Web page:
Identifying an item as clutter has more to do with how it feels than how it looks – get rid of anything that drags you down, especially if it’s emotionally

Start with the room you spend the most time in, which may be your desk in the office

Tackle it in stages – you don’t have to sort out the whole living room in one go

If you’re struggling to part with something, ask yourself when you last used it – more than a year ago, get rid of it

Donate or sell your unwanted/ excess items – knowing they are going to benefit others, and potentially your bank account, can soften the blow, especially if donating to a charity that has meaning for you

8. Adapt and overcome

Put simply, create a plan B. When we want to become unstuck, it is sometimes because we have not yet considered there may be another way forward open to us. Through my coaching work I have seen a lot of binary thinking – putting things in terms of two options that are usually mutually exclusive, i.e. all the possibilities are either option A or option B and not both. It is the equivalent of thinking in a closed question mindset – the answer is yes or no but can’t be both. The reason why this is so prevalent is because binary thinking feels safe; it creates a world where things are black or white, right or wrong, good or bad, happening or not happening. Sometimes this is valid, but often it is an over-simplification, which creates a ‘false dilemma’ by thinking there are only two options when there are more. This is especially the case when neither of the two options are desirable!

The alternative is directional thinking – knowing where you want to get to but being open to how you get there. When you’re feeling stuck, the key thing is to focus on where you want to be, not where you are now. It is then about working back from that place to understand the things that may need to happen to get you to where you want to be – I say may, as these things may change as you move forward and start to take action.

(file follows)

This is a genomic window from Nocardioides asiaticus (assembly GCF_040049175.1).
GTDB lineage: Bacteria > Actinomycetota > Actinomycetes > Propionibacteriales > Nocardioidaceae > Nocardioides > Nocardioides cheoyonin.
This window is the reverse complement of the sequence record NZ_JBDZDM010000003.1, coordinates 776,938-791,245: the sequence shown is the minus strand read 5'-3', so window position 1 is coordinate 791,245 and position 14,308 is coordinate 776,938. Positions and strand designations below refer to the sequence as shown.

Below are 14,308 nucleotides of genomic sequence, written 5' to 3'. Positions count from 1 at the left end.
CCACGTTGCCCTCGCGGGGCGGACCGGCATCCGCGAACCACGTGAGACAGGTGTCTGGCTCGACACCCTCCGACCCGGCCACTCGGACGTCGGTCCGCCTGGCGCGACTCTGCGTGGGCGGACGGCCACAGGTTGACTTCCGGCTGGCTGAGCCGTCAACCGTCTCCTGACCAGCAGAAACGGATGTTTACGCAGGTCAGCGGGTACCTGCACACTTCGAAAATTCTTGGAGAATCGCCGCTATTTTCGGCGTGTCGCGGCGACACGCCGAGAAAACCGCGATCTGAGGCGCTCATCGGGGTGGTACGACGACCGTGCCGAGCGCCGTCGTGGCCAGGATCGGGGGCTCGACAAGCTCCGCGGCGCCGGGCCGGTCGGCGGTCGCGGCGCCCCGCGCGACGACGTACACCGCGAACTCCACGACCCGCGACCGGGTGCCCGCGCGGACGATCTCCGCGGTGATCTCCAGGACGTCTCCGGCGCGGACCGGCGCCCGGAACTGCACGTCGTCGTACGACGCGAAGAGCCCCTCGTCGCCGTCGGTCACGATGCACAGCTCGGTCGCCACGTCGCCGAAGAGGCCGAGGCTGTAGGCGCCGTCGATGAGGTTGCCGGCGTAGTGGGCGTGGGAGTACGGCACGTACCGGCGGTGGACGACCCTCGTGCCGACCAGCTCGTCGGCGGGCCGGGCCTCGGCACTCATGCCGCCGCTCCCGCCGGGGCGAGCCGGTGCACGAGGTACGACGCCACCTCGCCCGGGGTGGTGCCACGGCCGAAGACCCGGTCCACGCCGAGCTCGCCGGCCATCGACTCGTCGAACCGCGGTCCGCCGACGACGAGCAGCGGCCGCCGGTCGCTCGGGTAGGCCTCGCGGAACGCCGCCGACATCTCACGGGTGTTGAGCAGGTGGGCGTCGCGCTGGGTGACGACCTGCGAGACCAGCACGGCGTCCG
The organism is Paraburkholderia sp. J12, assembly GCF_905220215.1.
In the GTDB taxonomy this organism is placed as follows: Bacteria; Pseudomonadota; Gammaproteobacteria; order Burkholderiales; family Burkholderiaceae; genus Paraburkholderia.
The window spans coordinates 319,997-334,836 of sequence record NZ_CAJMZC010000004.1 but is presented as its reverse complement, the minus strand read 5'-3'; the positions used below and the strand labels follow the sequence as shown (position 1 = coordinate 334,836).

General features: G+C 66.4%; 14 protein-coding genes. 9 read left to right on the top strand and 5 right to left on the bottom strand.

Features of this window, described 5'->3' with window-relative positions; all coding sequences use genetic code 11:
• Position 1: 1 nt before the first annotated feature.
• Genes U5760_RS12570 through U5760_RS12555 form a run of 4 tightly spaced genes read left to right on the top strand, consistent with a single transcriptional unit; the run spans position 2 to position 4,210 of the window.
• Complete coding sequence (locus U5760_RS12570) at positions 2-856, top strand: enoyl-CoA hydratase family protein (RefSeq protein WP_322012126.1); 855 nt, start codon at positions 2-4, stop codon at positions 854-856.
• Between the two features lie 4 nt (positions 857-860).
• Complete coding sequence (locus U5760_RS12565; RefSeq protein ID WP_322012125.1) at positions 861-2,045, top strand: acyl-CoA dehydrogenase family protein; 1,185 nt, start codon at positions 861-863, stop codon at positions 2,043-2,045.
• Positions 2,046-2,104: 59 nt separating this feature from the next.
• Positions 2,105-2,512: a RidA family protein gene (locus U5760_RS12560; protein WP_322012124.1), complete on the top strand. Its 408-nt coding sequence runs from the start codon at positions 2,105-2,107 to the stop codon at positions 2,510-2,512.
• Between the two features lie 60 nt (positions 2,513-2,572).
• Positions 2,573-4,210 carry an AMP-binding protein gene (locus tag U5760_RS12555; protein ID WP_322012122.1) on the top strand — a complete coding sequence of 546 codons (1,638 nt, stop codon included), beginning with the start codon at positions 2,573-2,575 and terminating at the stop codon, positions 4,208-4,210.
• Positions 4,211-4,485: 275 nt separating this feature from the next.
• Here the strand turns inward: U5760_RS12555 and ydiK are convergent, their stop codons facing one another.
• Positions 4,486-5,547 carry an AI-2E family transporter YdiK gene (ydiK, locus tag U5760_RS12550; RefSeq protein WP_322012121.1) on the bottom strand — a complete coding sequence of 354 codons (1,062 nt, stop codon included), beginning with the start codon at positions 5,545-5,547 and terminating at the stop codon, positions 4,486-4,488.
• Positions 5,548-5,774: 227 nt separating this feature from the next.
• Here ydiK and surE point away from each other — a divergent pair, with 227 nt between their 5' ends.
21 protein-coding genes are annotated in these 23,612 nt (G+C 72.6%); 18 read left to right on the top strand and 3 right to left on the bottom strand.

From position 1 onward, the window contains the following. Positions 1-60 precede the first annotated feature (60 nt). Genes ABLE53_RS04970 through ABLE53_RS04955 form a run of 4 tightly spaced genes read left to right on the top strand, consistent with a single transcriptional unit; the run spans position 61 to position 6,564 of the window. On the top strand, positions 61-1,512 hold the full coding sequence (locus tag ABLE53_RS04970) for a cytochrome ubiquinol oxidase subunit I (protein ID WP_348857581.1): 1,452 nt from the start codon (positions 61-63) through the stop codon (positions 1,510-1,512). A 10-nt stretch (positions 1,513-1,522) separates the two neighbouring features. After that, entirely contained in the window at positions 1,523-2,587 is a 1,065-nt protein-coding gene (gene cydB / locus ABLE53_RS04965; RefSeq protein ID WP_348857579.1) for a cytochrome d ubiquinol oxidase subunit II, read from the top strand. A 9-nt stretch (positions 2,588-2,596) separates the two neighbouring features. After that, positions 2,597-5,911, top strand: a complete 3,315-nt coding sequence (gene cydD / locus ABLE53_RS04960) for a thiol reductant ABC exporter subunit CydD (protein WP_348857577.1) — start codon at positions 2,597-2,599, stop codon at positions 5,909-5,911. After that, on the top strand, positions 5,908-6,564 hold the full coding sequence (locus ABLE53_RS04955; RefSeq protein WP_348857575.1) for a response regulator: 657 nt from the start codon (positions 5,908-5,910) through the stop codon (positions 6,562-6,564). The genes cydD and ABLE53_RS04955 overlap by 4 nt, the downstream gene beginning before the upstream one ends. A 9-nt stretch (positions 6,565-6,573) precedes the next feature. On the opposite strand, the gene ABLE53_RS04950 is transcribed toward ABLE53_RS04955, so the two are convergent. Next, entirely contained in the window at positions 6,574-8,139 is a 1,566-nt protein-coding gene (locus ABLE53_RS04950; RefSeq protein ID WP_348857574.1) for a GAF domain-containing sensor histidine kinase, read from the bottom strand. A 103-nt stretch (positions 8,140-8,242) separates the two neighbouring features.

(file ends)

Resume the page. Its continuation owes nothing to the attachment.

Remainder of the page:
So, what can you do today to drive directional thinking and become unstuck. Here’s some ideas:

Create a clear vision of what you want – make it as specific as possible and do it in whatever way is appealing to you. I’m not one for vision boards but I’m a big lover of words so I wrote a list (you saw that coming, right) which I revisit every couple of months

Get clear on what will happen if you do nothing – you’ll have heard the definition of insanity (doing the same thing over and over expecting different results), so where will you be in a year or three years if nothing changes

Practice thinking of at least three options, e.g. rather than a sandwich or salad for lunch, what else could you have

Talk to someone – they may well think of an alternative way forward you have not considered

Hopefully there is something here that works for you – maybe try a few (or challenge yourself to try them all!). Let me know what you’ve found beneficial, or indeed challenging – this group is here to help you and I will endeavour to respond to any questions or comments below.

If you’ve enjoyed reading the above and would like to understand more or feel you need further support so that you can become unstuck, why not get in touch and book a breakthrough session with me. I can help you make a plan and move forward today.

Click here to find out more about a session with me.

Steph xx